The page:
Maxtor drive goes under

From: Philip Pemberton <>
Date: Thu Jan 16 12:55:00 2003

Dwight K. Elvey wrote:
> I would say it is true in general that the luck of the draw is
> the case but having worked for a computer manufacture, I can
> tell you that at least one manufacture produced a line of drives
> that were pure junk. Most of the drives would not last a 36 hour
> running period ( well, not most but about 30% ). This is way
> beyond luck of the draw.
I'm going to take a stab in the dark here and guess that you're talking
about Kalok. Their "Octagon" drives were notoriously unreliable. Yes, I have
first hand experience of one failing. Yes, I got blamed for it. "You broke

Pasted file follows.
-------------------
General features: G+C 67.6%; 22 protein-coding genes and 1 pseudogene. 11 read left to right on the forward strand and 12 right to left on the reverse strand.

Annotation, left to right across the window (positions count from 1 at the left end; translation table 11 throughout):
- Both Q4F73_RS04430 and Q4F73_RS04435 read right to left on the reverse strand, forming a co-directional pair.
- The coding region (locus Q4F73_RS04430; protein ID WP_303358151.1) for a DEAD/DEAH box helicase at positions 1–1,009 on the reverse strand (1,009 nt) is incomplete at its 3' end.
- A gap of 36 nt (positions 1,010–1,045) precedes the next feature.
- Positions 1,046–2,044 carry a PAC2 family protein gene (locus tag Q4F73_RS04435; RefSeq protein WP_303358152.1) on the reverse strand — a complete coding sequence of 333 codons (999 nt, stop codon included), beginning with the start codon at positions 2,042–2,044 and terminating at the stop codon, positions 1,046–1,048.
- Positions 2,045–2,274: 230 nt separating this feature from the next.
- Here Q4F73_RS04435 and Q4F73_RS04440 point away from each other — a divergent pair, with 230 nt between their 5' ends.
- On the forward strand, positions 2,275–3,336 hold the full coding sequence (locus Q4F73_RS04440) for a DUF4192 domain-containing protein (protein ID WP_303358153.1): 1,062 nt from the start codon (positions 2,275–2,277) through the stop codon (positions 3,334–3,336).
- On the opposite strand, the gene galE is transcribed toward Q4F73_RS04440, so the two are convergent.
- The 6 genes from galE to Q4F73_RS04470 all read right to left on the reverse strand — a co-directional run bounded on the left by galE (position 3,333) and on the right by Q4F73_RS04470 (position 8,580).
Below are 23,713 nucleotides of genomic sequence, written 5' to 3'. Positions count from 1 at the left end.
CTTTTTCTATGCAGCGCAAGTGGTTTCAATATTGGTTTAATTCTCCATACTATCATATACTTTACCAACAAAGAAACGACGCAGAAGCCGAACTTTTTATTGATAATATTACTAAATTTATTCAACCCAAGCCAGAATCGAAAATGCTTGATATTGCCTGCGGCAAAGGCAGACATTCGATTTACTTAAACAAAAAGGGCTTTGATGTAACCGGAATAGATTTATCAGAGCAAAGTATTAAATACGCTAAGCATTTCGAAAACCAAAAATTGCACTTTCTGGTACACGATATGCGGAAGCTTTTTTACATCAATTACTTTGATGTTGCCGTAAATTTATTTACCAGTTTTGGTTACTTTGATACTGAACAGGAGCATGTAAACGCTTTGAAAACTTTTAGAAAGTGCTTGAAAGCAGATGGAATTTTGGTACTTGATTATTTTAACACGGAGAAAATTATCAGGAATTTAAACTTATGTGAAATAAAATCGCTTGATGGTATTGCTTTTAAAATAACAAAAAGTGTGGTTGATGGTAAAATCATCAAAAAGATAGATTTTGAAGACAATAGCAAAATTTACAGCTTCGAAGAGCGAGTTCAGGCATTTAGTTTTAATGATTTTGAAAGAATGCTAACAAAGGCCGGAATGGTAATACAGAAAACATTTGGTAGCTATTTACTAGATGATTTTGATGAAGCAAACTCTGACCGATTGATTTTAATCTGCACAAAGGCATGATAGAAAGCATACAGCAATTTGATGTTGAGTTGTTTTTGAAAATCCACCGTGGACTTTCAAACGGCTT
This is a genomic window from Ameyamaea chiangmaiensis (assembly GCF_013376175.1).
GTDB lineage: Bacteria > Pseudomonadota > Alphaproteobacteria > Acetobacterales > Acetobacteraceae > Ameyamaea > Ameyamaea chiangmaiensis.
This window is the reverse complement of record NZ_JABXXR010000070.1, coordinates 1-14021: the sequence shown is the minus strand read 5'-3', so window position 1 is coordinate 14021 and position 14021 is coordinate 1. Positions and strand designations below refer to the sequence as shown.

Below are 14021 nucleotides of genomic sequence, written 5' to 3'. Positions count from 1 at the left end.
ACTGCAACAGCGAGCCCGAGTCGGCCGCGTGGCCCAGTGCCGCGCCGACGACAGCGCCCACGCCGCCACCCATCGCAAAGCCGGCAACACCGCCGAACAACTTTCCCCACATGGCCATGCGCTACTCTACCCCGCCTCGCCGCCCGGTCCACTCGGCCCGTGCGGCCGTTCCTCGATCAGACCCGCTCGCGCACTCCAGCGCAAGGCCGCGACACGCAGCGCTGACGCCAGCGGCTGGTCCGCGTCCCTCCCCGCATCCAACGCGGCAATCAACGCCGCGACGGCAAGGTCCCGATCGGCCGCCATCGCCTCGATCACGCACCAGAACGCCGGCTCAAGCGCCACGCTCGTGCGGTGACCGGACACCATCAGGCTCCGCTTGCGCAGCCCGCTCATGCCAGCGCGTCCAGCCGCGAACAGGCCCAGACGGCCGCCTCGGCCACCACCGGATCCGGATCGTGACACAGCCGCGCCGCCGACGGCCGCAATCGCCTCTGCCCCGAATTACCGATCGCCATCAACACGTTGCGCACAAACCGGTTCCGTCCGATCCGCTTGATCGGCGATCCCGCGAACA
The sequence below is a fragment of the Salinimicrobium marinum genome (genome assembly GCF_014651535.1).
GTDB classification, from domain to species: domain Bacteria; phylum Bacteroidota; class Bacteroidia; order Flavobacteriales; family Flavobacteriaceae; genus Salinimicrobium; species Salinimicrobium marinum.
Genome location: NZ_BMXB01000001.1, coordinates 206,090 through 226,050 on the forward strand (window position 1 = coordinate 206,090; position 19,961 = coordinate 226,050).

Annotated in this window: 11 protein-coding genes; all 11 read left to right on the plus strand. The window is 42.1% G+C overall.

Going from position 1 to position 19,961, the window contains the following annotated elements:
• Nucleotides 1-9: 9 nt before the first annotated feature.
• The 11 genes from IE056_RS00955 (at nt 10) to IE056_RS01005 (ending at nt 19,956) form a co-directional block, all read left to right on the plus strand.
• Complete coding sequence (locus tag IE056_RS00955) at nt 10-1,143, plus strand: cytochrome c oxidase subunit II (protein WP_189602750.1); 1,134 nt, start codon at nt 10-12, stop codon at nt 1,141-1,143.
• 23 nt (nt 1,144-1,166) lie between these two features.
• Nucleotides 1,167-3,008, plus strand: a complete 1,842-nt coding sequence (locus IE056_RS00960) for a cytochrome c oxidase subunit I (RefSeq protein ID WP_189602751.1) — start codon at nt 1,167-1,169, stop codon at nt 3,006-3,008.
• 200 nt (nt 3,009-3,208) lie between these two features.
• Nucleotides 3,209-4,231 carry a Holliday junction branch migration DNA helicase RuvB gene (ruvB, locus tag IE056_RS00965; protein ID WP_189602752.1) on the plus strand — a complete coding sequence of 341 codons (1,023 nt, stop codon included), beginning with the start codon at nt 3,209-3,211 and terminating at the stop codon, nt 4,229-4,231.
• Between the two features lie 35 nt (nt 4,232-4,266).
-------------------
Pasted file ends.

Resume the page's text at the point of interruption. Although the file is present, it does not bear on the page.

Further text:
our Acorn A310?!?!" "No, I came in this morning, switched it on and it
sounded like a washing machine. Oh, and it wouldn't run Pendown" "Nonono,
YOU were the last person who touched it, so YOU caused the problem." That
particular conversation went downhill from there - the IT manager called the
local (and very friendly) Acorn dealer who confirmed that Kalok drives were
notorious for failing, etc, etc. And I never did get an apology for that

> The drive we were having problems
> with were 2 and 4 gig drives. These had a servo information
> corruption problem ( that by design would always fail over time ).
Guess that rules out Kalok then. They bit the big one in 1994, way before
2GB and 4GB drives started appearing...
To this day I refuse to touch Kalok drives, not that there's many of them
left. And if this bloody Seagate 52520 in my webrouter clunk-clicks once
more it's getting swapped out! $DEITY, this thing is almost as loud as the
Kalok was when it failed. Speaking of which, has anyone got a Kalok drive in
their collection? Dead or alive?

Received on Thu Jan 16 2003 - 12:55:00 GMT

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